In the implementation shown in FIGS. 1A and 1B, the mirror plate 102 includes three layers. A reflective top layer 103 a is made of aluminum and is typically about 600 angstrom thick. A middle layer 103 b can be made of a silicon based material, for example, amorphous silicon, typically about 2000 to 5000 angstrom in thickness. A bottom layer 103 c is made of titanium and is typically about 600 angstrom thick. As can be seen from FIGS. 1A and 1B, the hinge 106 can be implemented as part of the bottom layer 103 c. The mirror plate 102 can be fabricated as described below.

According to an alternative embodiment, the materials of the mirror plates 102, hinges 106, and the hinge support posts 105 can be one of aluminum, silicon, polysilicon, amorphous silicon, or an aluminum-silicon alloy. The material can be deposited by physical vapor deposition (PVD) magnetron sputtering a single target containing either or both aluminum and silicon in a controlled chamber with temperature below 550° C. Same structure layers may also be formed by PECVD.

According to an alternative embodiment, the mirror plates 102, the hinges 106, and the hinge support posts 105 can be made of materials such as silicon, polysilicon, amorphous silicon, aluminum, titanium, tantalum, tungsten, molybdenum, and silicides or alloys of aluminum, titanium, tantalum, tungsten, molybdenum. Refractory metals and their silicides are compatible with CMOS semiconductor processing and have relatively good mechanical properties. These materials can be deposited by PVD, CVD, or PECVD. Their optical reflectivity may be enhanced by further depositing a layer of metallic thin-films, such as aluminum, gold, or their alloys depending on the applications of the mirror plate 102.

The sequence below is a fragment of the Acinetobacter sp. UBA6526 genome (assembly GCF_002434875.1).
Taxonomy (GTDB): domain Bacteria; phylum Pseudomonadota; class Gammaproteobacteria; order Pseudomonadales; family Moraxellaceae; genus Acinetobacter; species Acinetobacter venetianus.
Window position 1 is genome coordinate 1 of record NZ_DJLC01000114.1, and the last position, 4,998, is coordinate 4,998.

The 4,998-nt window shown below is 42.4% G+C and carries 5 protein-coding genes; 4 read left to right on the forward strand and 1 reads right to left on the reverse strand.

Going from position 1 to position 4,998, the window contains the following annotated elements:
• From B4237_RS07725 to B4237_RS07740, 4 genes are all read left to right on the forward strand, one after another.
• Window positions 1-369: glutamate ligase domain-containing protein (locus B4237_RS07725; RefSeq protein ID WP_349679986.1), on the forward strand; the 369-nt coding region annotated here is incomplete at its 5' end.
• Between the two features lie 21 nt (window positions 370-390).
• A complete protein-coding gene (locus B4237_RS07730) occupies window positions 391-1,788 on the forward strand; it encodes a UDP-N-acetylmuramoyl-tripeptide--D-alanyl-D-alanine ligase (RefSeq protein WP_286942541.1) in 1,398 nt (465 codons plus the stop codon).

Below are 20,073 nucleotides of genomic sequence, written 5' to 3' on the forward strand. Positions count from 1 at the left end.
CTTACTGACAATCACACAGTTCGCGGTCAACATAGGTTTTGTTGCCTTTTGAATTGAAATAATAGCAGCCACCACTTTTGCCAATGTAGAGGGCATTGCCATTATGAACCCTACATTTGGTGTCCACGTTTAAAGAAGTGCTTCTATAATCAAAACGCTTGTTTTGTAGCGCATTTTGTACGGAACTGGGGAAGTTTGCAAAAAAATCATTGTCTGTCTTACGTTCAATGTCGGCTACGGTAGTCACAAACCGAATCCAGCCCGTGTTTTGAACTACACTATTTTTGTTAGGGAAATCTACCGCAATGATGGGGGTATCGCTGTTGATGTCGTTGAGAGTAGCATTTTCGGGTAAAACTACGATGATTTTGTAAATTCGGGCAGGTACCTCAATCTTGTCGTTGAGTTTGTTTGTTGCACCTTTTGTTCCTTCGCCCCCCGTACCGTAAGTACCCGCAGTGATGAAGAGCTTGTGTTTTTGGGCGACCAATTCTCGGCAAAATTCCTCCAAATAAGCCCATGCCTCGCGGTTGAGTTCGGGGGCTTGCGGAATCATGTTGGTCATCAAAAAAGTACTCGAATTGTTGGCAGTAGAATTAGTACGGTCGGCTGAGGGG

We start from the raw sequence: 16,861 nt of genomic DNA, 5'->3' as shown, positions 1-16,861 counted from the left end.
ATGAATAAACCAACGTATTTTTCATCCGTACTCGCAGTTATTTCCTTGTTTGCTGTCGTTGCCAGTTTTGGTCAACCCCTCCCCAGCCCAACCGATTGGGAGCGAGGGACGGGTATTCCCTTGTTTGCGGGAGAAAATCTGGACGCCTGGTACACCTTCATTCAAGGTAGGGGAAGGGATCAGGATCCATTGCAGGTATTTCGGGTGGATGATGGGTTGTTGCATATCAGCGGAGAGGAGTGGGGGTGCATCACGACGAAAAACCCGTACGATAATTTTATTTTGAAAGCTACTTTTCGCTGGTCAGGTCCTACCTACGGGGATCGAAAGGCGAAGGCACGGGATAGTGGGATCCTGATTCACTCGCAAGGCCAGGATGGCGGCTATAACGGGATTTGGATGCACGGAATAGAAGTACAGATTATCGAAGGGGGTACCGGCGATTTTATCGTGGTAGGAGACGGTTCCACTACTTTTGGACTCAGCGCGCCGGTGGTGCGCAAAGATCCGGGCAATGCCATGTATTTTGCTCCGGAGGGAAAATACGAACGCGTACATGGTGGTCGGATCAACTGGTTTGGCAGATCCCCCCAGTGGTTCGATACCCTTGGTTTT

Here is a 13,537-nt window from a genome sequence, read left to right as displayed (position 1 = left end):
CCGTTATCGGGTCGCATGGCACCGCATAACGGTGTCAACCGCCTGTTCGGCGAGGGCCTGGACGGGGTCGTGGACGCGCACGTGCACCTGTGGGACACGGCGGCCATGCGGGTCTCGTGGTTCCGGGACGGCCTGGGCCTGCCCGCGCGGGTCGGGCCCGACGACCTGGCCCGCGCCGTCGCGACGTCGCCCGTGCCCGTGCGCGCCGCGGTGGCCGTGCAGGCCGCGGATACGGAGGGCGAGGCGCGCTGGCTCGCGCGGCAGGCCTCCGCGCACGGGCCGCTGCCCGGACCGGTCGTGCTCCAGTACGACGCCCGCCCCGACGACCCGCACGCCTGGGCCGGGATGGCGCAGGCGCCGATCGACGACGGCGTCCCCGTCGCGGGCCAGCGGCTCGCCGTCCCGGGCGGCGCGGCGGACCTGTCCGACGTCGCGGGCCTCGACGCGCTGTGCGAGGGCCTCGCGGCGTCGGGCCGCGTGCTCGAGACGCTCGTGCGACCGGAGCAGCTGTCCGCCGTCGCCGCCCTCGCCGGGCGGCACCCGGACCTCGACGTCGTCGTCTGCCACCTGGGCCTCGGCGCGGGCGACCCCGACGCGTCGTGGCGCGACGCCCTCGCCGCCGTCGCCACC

To achieve a high contrast ratio in video images, any scattered light from a micro mirror array should be reduced or eliminated. Most interference comes from the diffraction patterns generated by the scattering of illumination from the leading and trailing edges of individual mirror plates. The solution to the diffraction problem is to reduce the intensity of diffraction pattern and to direct the scattered light from the inactive area of each pixel in different directions away from the projection pupil. One method includes directing the incident light 411 45° to the edges of the square-shaped mirror plate 102, which is sometimes called diagonal hinge or diagonal illumination configuration. FIG. 2 shows a perspective view showing the top of a part of the mirror array with each mirror plate 102 having a square shape using a diagonal illumination system. The hinges 106 of the mirror plate in the array are fabricated in a diagonal direction along two opposite corners of the mirror plate and perpendicular to the incident light 411. The advantage of a square mirror plate with a diagonal hinge axis is its ability to deflect the scattered light from the leading and trailing edges 45° away from the projection pupil 403. The disadvantage is that it requires the projection prism assembly system to be tilted to the edge of the SLM. The diagonal illumination has a low optical coupling efficiency when a conventional rectangular total internal reflection (TIR) prism system is used to separate the light beams that are reflected by the mirror plate 102 in the “on” state and the “off” state. The twisted focusing spot requires an illumination larger than the size of rectangular micro mirror array surfaces in order to cover all active pixel arrays. A larger rectangular TIR prism can increase the cost, size, and the weight of the projection display.